Nolen et al v. JP Morgan Chase Bank, NA et al

Filing 12

MEMORANDUM OPINION AND ORDER that Plaintiff's 7 Motion to Remand is GRANTED, and that this case is REMANDED to the Circuit Court of Montgomery County, Alabama, pursuant to 28 U.S.C. § 1447. The Clerk of the Court is DIRECTED to take appropriate steps to effectuate the remand. Signed by Chief Judge William Keith Watkins on 9/25/2012. (Attachments: # 1 Civil Appeals Checklist)Copy mailed to Clerk, Circuit Court of Montgomery County, Alabama.(dmn, )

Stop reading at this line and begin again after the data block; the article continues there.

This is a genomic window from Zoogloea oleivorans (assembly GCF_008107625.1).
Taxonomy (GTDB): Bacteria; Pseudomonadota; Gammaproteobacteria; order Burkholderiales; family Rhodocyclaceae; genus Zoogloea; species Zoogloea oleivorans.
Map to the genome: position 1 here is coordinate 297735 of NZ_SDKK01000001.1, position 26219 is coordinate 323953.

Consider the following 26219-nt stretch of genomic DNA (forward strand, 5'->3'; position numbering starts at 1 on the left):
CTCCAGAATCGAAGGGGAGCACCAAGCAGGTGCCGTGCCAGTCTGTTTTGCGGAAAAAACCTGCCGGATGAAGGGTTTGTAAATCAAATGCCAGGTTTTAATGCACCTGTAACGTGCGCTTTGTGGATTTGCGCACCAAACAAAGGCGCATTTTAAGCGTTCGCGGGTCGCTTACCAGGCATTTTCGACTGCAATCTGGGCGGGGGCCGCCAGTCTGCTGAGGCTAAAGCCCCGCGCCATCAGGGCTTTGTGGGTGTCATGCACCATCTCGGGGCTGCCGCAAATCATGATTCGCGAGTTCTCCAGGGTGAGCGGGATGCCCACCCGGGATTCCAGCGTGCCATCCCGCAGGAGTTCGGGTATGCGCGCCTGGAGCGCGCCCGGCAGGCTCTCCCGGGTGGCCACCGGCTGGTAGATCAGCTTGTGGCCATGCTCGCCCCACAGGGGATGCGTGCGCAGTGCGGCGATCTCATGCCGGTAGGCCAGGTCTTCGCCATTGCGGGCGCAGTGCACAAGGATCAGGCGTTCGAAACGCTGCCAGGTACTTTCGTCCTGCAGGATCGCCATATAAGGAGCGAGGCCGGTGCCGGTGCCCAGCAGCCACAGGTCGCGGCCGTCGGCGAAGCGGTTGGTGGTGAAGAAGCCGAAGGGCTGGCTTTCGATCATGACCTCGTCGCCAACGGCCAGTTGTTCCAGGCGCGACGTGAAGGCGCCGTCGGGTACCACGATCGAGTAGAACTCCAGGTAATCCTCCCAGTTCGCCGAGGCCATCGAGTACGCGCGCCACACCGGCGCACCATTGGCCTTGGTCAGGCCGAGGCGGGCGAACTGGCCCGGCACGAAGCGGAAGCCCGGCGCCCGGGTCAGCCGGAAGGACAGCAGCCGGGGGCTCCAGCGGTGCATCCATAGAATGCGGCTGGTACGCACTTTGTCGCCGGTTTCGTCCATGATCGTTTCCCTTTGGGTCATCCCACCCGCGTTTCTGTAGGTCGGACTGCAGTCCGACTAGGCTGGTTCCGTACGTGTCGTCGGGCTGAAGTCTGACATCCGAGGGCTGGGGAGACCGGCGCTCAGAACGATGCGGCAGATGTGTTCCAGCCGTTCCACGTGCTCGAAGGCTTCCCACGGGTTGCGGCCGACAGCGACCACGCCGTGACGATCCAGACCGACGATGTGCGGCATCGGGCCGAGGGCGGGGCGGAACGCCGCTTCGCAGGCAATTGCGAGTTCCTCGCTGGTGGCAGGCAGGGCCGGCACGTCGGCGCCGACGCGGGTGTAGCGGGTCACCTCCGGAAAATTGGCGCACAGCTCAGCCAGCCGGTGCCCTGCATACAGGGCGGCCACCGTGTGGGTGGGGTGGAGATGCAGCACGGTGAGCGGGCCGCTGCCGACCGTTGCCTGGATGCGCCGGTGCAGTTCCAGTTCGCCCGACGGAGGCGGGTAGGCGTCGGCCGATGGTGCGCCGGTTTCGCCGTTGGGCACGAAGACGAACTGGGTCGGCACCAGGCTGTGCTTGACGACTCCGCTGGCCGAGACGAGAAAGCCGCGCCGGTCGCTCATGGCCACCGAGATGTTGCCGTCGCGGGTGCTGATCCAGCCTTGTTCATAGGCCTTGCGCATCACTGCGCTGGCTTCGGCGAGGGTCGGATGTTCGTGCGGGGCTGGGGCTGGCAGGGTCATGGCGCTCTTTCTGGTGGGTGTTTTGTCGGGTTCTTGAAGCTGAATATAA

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IN THE UNITED STATES DISTRICT COURT FOR THE MIDDLE DISTRICT OF ALABAMA NORTHERN DIVISION CAROL ANN NOLEN, et al., Plaintiffs, v. JP MORGAN CHASE BANK, NA, et al., Defendants. ) ) ) ) ) CASE NO. 2:12-CV-41-WKW [WO] ) ) ) ) ) MEMORANDUM OPINION AND ORDER Defendant JP Morgan Chase Bank, NA, individually and as the successor by merger to Defendant Chase Home Finance, LLC (collectively referred to as “Defendants”), timely removed this action from the Circuit Court of Montgomery County, Alabama, pursuant to 28 U.S.C. §§ 1332(a), 1441 and 1446(b), asserting that complete diversity and the jurisdictional amount are satisfied. Before the court is a Motion to Remand, filed by Plaintiffs Carol Ann Nolen and Benny F. Nolen, who challenge the removal on the basis that the jurisdictional amount in controversy is not satisfied. (Docs. # 7, 8.) Defendants have responded, and Plaintiffs have replied. (Docs. # 10, 11.) Based upon the arguments of counsel, the relevant law, and the record as a whole, Plaintiffs’ motion is due to be granted. I. STANDARD OF REVIEW A. Generally Federal courts have a strict duty to exercise the jurisdiction conferred on them by Congress. Quackenbush v. Allstate Ins. Co., 517 U.S. 706, 716 (1996). At the same time, “[f]ederal courts are courts of limited jurisdiction.” Burns v. Windsor Ins. Co., 31 F.3d 1092, 1095 (11th Cir. 1994). In actions removed from state court to federal court, federal courts strictly construe removal statutes, resolve all doubts in favor of remand, and place the burden of establishing federal jurisdiction on the defendant. Miedema v. Maytag Corp., 450 F.3d 1322, 1328–30 (11th Cir. 2006). “[R]emoval statutes are construed narrowly; where plaintiff and defendant clash about jurisdiction, uncertainties are resolved in favor of remand.” Burns, 31 F.3d at 1095. B. § 1332(a) Removals Where Damages Are Unspecified A federal district court may exercise subject matter jurisdiction over a civil action in which only state law claims are alleged if the civil action arises under the federal court’s diversity jurisdiction. See 28 U.S.C. § 1332(a). Section 1332(a)(1) confers jurisdiction on the federal courts when the dispute is between “citizens of 1332(a) different States,” and the amount in controversy exceeds $75,000, exclusive of interest and costs. Id. Where the complaint alleges unspecified damages, the 2 removing party bears the burden of establishing the amount in controversy by a preponderance of the evidence. Pretka v. Kolter City Plaza II, Inc., 608 F.3d 744, 752 (11th Cir. 2010). In some cases, the preponderance burden “requires the removing defendant to provide additional evidence demonstrating that removal is proper.” Roe v. Michelin N. Am., Inc., 613 F.3d 1058, 1061 (11th Cir. 2010) (citing Pretka, 608 F.3d at 744). “In other cases, however, it may be ‘facially apparent’ from the pleading itself that the amount in controversy exceeds the jurisdictional minimum, even when ‘the complaint does not claim a specific amount of damages.’” Id. (quoting Pretka, 608 F.3d at 754). Moreover, in considering the allegations and evidence, the court may use “common sense” and make “reasonable deductions, reasonable inferences, or other reasonable extrapolations.” Pretka, 608 F.3d at 754, 770; see also Roe, 613 F.3d at 1062 (“[C]ourts may use their judicial experience and common sense in determining whether the case stated in a complaint meets federal jurisdictional requirements.”). The amount in controversy must be measured as of the time of removal, however, and not by events occurring afterward. See Pretka, 608 F.3d at 751. II. BACKGROUND This action involves a dispute over allegedly improper and fraudulent fees and charges assessed against the mortgagees by their mortgage service provider in 3 connection with loan payments and modifications. In June 2003, Plaintiffs, who are husband and wife, executed a promissory note and mortgage on their residence in Montgomery, Alabama, with a non-party bank. In September 2008, Defendants acquired Plaintiffs’ loan through a purchase and assumption agreement with the Federal Deposit Insurance Corporation. At that time, the principal balance on Plaintiffs’ loan was $207,555.77. When Defendants began servicing Plaintiffs’ mortgage, they represented to Plaintiffs both orally and in writing that they would service Plaintiffs’ mortgage in accordance with the terms of Plaintiffs’ original note and mortgage. In January 2011, Defendants declared that Plaintiffs were delinquent in their mortgage obligations, but represented that Plaintiffs could avoid foreclosure and default, without fees or other penalties, by entering into a loan modification agreement with Defendants. Relying on these representations, Plaintiffs applied for the loan modification, and Defendants sent correspondence dated February 1, 2011, indicating that Plaintiffs’ loan modification application was under consideration and that foreclosure proceedings on Plaintiffs’ home would not commence. Some five weeks later and contrary to their representations, however, Defendants informed Plaintiffs that their home was scheduled for a foreclosure sale on April 12, 2011, and advertised the foreclosure in a local newspaper. Seeking to 4 avoid foreclosure, Plaintiffs requested and received from Defendants a reinstatement amount but, notwithstanding that Plaintiffs paid the reinstatement amount, Defendants denied their loan modification application. For reasons that are not clear from the Complaint, the scheduled foreclosure did not take place. Instead, on April 20, 2011, at Defendants’ direction, Plaintiffs applied for a second loan modification and received notice that they had qualified for a three-month trial loan modification plan. Defendants promised a permanent modification of their loan if Plaintiffs timely made three monthly mortgage payments at a reduced rate. Plaintiffs paid the first and second months’ payments on time. Yet, Defendants rejected the second month’s payment, allegedly because the “funds were insufficient to cure the default” (Compl. ¶ 36), and threatened to accelerate the note and initiate foreclosure proceedings against Plaintiffs. Plaintiffs allege that throughout the course of servicing Plaintiffs’ mortgage loan, Defendants’ wrongdoing was legion. Defendants allegedly charged late fees for payments that were timely received, misapplied payments, miscalculated the amounts owed by Plaintiffs, and purposefully postponed posting timely payments until they were past due. They also allegedly improperly charged Plaintiffs certain fees and finance charges related to default proceedings and charged Plaintiffs late fees on payments that Defendants lost. 5 The Complaint, which was originally filed in the Circuit Court of Montgomery County, alleges claims under state law for fraudulent misrepresentation, fraudulent suppression, negligence, wantonness, breach of contract, intentional infliction of emotional distress, trespass, and defamation. The Complaint seeks unspecified compensatory damages for economic loss, mental anguish, and emotional distress (based on Defendants’ alleged mishandling of the mortgage, the threatened foreclosure, aggravated trespass, and defamation), and further requests punitive damages also in an unspecified amount. The Complaint does not seek injunctive relief, declaratory relief, or other equitable relief. Defendants timely removed this action pursuant to § 1441 and the first paragraph of § 1446(b), seeking to invoke this court’s diversity jurisdiction under § 1332(a).1 Plaintiffs have moved to remand this action to state court on that basis that the amount in controversy is not satisfied. III. DISCUSSION There is no dispute that Plaintiffs and Defendants are of diverse citizenship.2 The only issue is whether the Complaint, which seeks unspecified compensatory and 1 Sections 1441 and 1446 were amended in 2011, and those amendments became effective on January 6, 2012. See Federal Courts Jurisdiction & Venue Clarification Act of 2011 (“Act”), Pub. L. No. 112–63, 125 Stat. 758. Because this action was commenced prior to the Act’s effective date, the Act does not apply to this action. See id. 2 The citizenship of the fictitious parties is not considered. See § 1441. 6 punitive damages, sustains Defendants’ removal burden to prove that at the time of removal, § 1332(a)’s amount in controversy was satisfied. Defendants argue that they have met their burden on removal of demonstrating that more than $75,000 is at stake. Defendants contend that the Complaint contests the legitimacy of every payment Plaintiffs have made to Defendants since Defendants acquired their loan, and submits evidence that those payments total $48,776.66. Defendants’ rationale is that “since no specific payments or fees are referred to in the Complaint, all of Plaintiffs’ payments to [Defendants] necessarily must [be] at issue . . . .” (Doc. # 10, at 4.) Defendants contend, therefore, that $48,776.66 is the “definitive starting point” for calculating damages. (Doc. # 10, at 11.) Add to that the demand for mental anguish damages and punitive damages and, according to Defendants, it is more likely than not that if Plaintiffs prevail, a jury would award more than $75,000 in damages.3 3 In their Notice of Removal, Defendants relied upon the assessments for property tax to argue that the “market value measure” of Plaintiffs’ home is $319,400, “which [Plaintiffs] claim they feared losing by foreclosure.” (Not. of Removal ¶ 26; Ex. 5 to Not. of Removal.) Defendants also submitted a copy of Plaintiffs’ mortgage. Defendants suggested, but did not explicitly argue, that the amount in controversy is the value of Plaintiffs’ property or, alternatively, the value of Plaintiffs’ mortgage note. In their response to the motion to remand, Defendants have not relied on the property tax assessment information or on any argument that the value of Plaintiffs’ home or mortgage note establishes the amount in controversy. It is notable, however, that decisions in this district have rejected arguments made on substantially similar facts. In Mustafa v. Market Street Mortg. Corp., 840 F. Supp. 2d 1287 (M.D. Ala. 2012) (Fuller, J.), the court surveyed this district’s recent opinions and concluded that because the plaintiff had not sought injunctive relief or questioned the mortgage’s validity, the value of his home was not at issue and the defendants’ attempt to use that value as the baseline for calculating 7 Plaintiffs contend that a logical reading of the Complaint does not support Defendants’ position. They argue that the Complaint does not challenge “every charge and payment ever made by them” to Defendants. (Doc. # 8, at 4.) Rather, Plaintiffs contend that the only payments at issue are “those collected not in accordance with the note and mortgage,” and also those payments that were handled contrary to Defendants’ representations regarding payments to be made on the loan modifications. (Doc. # 8, at 5.) Plaintiffs further argue that the removal petition is based upon conclusory allegations concerning Plaintiffs’ potential recovery of mental anguish damages and punitive damages. Plaintiffs have the better arguments. A. Economic Losses Defendants’ argument that the Complaint’s allegations place all of Plaintiffs’ payments to Defendants in controversy does not survive close scrutiny. There are no allegations that challenge the legitimacy of the monthly principal and interest. Rather, the allegations focus on charges added to the monthly principal and interest that allegedly improperly inflated those payments. Those charges encompass the amount-in-controversy failed as a matter of law. Id. at 1291 (citing White v. Wells Fargo Home Mortg., No. 1:11cv408, 2011 WL 3666613 (M.D. Ala. Aug. 22, 2011), and Parks v. Countrywide Home Loans, 2:11cv852, 2011 WL 6223049 (M.D. Ala. Dec. 15, 2011)); see also Peterson v. BAC Home Loan Servicing, LP, No. 3:11cv805, 2011 WL 6058273, at *1 (M.D. Ala. Dec. 6, 2011) (“[When a mortgage’s validity is not at stake, the value of the property itself is not the amount in controversy.”). In this case as well, Plaintiffs have asked for neither declaratory relief nor injunctive relief or for a judgment that would void the mortgage. 8 allegedly unwarranted and excessive late fees (and some fees of unknown origin), as well as penalties associated with allegedly improper default proceedings. These factual allegations do not place the entirety of Plaintiffs’ monthly payments to Defendants into issue. Defendants complain, however, that Plaintiffs fail to allege basic facts from which the contested payments and charges can be separated from the uncontested ones. Defendants argue that Plaintiffs bear the burden of assigning a value, or at least an estimate, to the allegedly improper charges, and that their failure to plead a reasonable estimate places the total payments at issue for purposes of ruling on the motion to remand. Defendants have not cited any authority in support of this contention, but there is authority indicating otherwise. In Peterson, the court observed that the request for unspecified compensatory damages encompassed the allegedly overpaid mortgage fees, and, thus, those fees “could properly count toward the amount-in-controversy requirement.” 2011 WL 6058273, at *2. Because the removing mortgagor had not provided a calculation of the allegedly overpaid fees, however, leaving that estimate to speculation, the mortgagor failed to prove the amount of compensatory damages by a preponderance of the evidence. Id. 9 As in Peterson, the court finds here that Defendants bear the burden on removal of demonstrating, based on either the Complaint’s allegations or their own evidence, a reasonable estimate of the amount of improperly charged fees at issue. Placing that burden on Defendants is consonant with well-established and longstanding precedent that defendants bear the burden on removal to establish that federal jurisdiction exists. See Pullman Co. v. Jenkins, 305 U.S. 534, 40 (1939); see also Fowler v. Safeco Ins. Co. of Am., 915 F.2d 616, 617 (11th Cir. 1990) (“In a removal action, the burden is on the defendant, not the plaintiff, to plead the basis for jurisdiction.” (citing B., Inc. v. Miller Brewing Co., 663 F.2d 545, 549 (5th Cir. Unit A 1981)). Defendants contend this conclusion will encourage manipulative tactics by state-court plaintiffs to prevent removal by drafting pleadings that are devoid of facts from which the value of their claims can be approximated. (Doc. # 10, at 2.) The underlying source of authority for Defendants’ argument is Pretka. Pretka shunned a predecessor court’s pronouncement that in removed diversity actions seeking indeterminate damages, the source of the facts or evidence as to a claim’s value had to come from the plaintiff. The defendant could not submit independent facts or evidence of that value. Pretka, 608 F.3d at 763–66 (citing Lowery v. Ala. Power Co., 483 F.3d 1184 (11th Cir. 2007)). The Pretka court relegated Lowery’s pronouncement to dicta, at least in actions removed based upon the initial pleading, 10 as here. See id. The Pretka court opined that otherwise the defendant’s right to remove would be subject “to the caprice of the plaintiff.” Id. at 766. The concerns raised in Pretka regarding the potential for a plaintiff to engage in manipulative tactics to avoid removal are not at issue here: To the extent that Defendants contend that Plaintiffs are hiding the true nature of their case to avoid federal jurisdiction, Defendants were not precluded from submitting their own objective evidence valuating Plaintiffs’ claims. They simply chose not to do so. Additionally, while Defendants are correct that a court may rely on “deduction, inference, or other extrapolation” to determine the amount in controversy, that assessment must be based upon “facts or specific allegations” contained in the record. Pretka, 608 F.3d at 752. Both are missing here. In their Complaint, as stated, Plaintiffs have not separated the legitimate payments from the allegedly illegitimate payments, and Defendants have not submitted independent facts or evidence providing a reasonable valuation of Plaintiffs’ claims to fill the Complaint’s void. Notably also, similar to White, it is difficult to envision that the allegedly improper charges that were assessed over a thirty-nine month period during which Defendants serviced Plaintiffs’ $225,570 mortgage would put a substantial dent in the amount in controversy requirement. See 2011 WL 3666613, at *3 (noting the difficulty in imagining that the allegedly improper fees charged over the span of five years that the 11 defendant serviced her $150,000 home mortgage were “worth more than half the initial value of that mortgage”). Absent “facts or specific allegations, the amount in controversy c[an] be divined only by looking at the stars – only through speculation – and that is impermissible.” Pretka, 608 F.3d at 753–54. B. Mental Anguish Damages and Punitive Damages Defendants further contend that common sense dictates that the amount in controversy is satisfied based upon Plaintiffs’ request for mental anguish damages and punitive damages. Defendants premise this argument on an assumption that the unspecified mental anguish and punitive damages are to be added to baseline economic losses of $48,776.66. As discussed in Part IV. A, that assumption is in error. Defendants are in the same predicament, therefore, as the defendants in Dean, Parks, and Peterson, see supra note 3. In those cases, the courts found that based upon the absence of evidence estimating the amount of improperly charged fees, there was an insufficient foundation from which to affix a value to the mental anguish and/or punitive damages requests, and, thus, the defendants failed to demonstrate the requisite jurisdictional minimum. See Dean, 2012 WL 353766, at *6; Parks, 2011 WL 6223049, at *3; Peterson, 2011 WL 6058273, at *2. The request for mental anguish and punitive damages does not satisfy Defendants’ removal burden of demonstrating that more than $75,000 is at stake. 12 IV. CONCLUSION For the foregoing reasons, subject matter jurisdiction is lacking over this removed action for Defendants’ failure to establish the required minimum amount in controversy by a preponderance of the evidence. Accordingly, it is ORDERED that Plaintiffs’ Motion to Remand (Doc. # 7) is GRANTED, and that this case is REMANDED to the Circuit Court of Montgomery County, Alabama, pursuant to 28 U.S.C. § 1447. The Clerk of the Court is DIRECTED to take appropriate steps to effectuate the remand. DONE this 25th day of September, 2012. /s/ W. Keith Watkins CHIEF UNITED STATES DISTRICT JUDGE 13